Only a show this good could get lo-fi Nujabes to head its soundtrack. As the opening notes of “Battlecry” begin, the three protagonists — Mugen, Jin and Fuu — are introduced with exciting shots that display their coolness, but try not to betray too much about them.
Alternating action shots of samurai Mugen and Jin are displayed, backed by lyrics from rapper Shing02 that boast the same intensity as the show. The art style and beat perfectly blend to show the two character’s alternating combat styles.
Shing02’s lyrics are remarkably fitting: “Though my mind’s at peace, the world’s out of order / Missing the inner heat, life gets colder.”
As the lyrics fade on the relaxing beat, the trio is seen walking on their journey, before closing out on a beautiful vinyl.
“Death Parade” — “Flyers”
Giving “Neon Genesis Evangelion” a run for its money in terms of deceptive introductions, “Flyers” presents viewers with a cheery and energetic opening set against an enticing bar filled with tempting gambling games.
Yet, while the main characters of “Death Parade” seemingly party and perform kickline routines in the opening, the actual anime turns far more psychologically intense as the recently deceased play different games that will determine the fate of their souls.
For a show that can often be heavy, “Flyers” provides much-needed levity and irony for its viewers.
If nothing else, the silly dance moves and colorful sequences will have viewers bobbing their heads and singing, “Everybody put your hands up!”
“Fullmetal Alchemist: Brotherhood” — “Golden Time Lover”
The third opening to the much beloved series, “Golden Time Lover,” perfectly reflects the growing intensity and darkness of “Fullmetal Alchemist: Brotherhood.”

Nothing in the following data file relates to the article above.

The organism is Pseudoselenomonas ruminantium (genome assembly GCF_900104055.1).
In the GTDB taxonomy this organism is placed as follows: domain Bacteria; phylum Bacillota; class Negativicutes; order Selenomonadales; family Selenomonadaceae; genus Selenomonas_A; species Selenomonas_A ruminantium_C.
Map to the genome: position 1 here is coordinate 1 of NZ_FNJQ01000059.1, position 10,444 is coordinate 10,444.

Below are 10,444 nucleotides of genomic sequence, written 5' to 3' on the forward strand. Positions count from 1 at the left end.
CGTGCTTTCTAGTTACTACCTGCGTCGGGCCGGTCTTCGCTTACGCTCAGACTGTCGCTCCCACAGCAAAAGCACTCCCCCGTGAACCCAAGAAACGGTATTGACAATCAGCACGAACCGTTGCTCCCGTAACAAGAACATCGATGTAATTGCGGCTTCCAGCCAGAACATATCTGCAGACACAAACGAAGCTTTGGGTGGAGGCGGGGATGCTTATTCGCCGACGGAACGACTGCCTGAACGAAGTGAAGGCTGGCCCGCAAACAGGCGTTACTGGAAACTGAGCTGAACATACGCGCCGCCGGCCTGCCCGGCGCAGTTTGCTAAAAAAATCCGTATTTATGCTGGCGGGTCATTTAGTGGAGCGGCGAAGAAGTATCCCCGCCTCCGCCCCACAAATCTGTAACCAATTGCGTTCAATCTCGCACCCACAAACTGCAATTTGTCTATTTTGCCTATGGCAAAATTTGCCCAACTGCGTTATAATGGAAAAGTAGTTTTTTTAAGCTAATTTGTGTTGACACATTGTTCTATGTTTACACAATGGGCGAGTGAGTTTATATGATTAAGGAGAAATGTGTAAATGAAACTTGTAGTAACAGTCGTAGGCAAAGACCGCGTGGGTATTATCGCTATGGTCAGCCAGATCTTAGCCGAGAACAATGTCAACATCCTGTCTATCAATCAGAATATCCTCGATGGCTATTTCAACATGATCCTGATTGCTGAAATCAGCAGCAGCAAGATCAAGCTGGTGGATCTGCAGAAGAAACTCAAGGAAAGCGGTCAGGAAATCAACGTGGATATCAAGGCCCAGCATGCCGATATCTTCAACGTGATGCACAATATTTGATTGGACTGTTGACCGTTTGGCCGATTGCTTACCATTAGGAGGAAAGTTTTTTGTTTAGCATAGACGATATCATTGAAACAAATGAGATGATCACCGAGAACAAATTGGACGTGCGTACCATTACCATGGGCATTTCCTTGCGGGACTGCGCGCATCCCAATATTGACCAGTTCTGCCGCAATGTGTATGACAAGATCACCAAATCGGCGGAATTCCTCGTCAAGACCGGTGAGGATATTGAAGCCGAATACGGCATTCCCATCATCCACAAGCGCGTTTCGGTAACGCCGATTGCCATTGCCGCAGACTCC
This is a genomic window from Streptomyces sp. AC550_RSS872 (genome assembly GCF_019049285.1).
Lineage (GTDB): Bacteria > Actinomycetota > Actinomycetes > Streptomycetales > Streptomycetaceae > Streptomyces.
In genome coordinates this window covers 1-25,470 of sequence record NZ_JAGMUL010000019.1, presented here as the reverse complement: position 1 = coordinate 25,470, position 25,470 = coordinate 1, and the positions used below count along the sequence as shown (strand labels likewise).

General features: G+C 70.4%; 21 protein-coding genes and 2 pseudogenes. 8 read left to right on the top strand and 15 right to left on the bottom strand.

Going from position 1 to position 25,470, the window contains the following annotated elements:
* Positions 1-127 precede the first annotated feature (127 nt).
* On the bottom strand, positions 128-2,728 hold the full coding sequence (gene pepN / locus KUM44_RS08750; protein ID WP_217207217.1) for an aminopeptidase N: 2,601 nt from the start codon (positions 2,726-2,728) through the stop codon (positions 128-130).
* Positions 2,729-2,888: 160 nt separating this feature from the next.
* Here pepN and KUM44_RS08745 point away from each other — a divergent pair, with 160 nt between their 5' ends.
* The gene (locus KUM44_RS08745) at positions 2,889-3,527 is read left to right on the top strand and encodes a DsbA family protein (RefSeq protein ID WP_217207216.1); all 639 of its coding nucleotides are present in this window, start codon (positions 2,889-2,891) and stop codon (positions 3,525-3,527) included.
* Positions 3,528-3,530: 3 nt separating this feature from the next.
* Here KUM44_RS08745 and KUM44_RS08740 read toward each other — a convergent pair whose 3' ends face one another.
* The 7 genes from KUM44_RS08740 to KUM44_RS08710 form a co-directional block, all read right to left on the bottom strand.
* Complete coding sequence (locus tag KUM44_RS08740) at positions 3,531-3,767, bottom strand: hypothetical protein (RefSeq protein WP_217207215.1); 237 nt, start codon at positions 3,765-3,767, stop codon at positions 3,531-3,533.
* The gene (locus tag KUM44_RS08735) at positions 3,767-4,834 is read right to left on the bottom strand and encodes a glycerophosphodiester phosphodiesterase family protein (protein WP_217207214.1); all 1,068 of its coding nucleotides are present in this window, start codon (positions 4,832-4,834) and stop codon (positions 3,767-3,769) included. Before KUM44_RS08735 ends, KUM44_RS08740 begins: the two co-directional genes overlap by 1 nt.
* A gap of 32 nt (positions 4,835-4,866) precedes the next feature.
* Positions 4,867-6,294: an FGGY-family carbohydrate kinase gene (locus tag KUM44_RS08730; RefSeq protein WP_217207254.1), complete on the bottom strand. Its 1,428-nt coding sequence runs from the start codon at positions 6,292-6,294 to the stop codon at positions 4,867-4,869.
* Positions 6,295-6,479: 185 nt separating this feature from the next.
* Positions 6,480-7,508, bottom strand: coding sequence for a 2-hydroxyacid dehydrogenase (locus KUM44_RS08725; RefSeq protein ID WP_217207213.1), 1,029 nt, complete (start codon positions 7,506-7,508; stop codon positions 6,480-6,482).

Synth-sounds serve as the increasingly urgent backdrop to main character Edward Elrics’ outstretched arm, as he stands among a field of white flowers as a dark gray sky looms overhead.
The imagery comes full circle as the opening concludes with Edward’s hand crashing to the ground, revealing an uncrushed flower between his fingers.
It’s a bright spot of hope among the chaotic and demoralizing landscape that “Fullmetal Alchemist: Brotherhood” has become at this point in the plot.
As a result, “Golden Time Lover,” is an immaculate representation of this balance between everlasting optimism and perseverance against the corrupt forces of this anime’s world.
“Mushishi” — “The Sore Feet Song”
“Fullmetal Alchemist: Brotherhood” — “Period”
“Fullmetal Alchemist: Brotherhood” — “Rain”
“Kakegurui” — “Deal with the Devil”
“Sailor Moon” — “Moonlight Densetsu”
“Demon Slayer” — “Gurenge”
“Fullmetal Alchemist: Brotherhood” — “Again”
“Jujutsu Kaisen” — “Kakai Kitan”
“My Hero Academia” — “The Day, Peace Sign,” “ODD FUTURE,” “Make My Story,” “Polaris & Starmaker”
“Big Windup!” — “Dramatic”
“Haikyuu” — “Imagination,” “Ah Yeah!!,” “I’m a Believer,” “Fly,” “Hikari Are” & “Phoenix”
Kara Anderson is a senior arts editor and can be reached at email@example.com
Alex Falter is a senior arts editor and can be reached at firstname.lastname@example.org
Jenna Quinn is the senior engagement editor and can be reached at email@example.com
Alex Falter is a senior arts editor at The Spectrum.
Kara Anderson is a senior arts editor at The Spectrum. She is an English and Spanish double major and is pursuing a certificate in creative writing. She enjoys baking chocolate chip cookies, procrastinating with solitaire and binging reality TV on the weekends.
Jenna Quinn is the senior engagement editor at The Spectrum. When she’s not scrolling on social media you can find her watching Mets games on her laptop or crushing on Jack Harlow.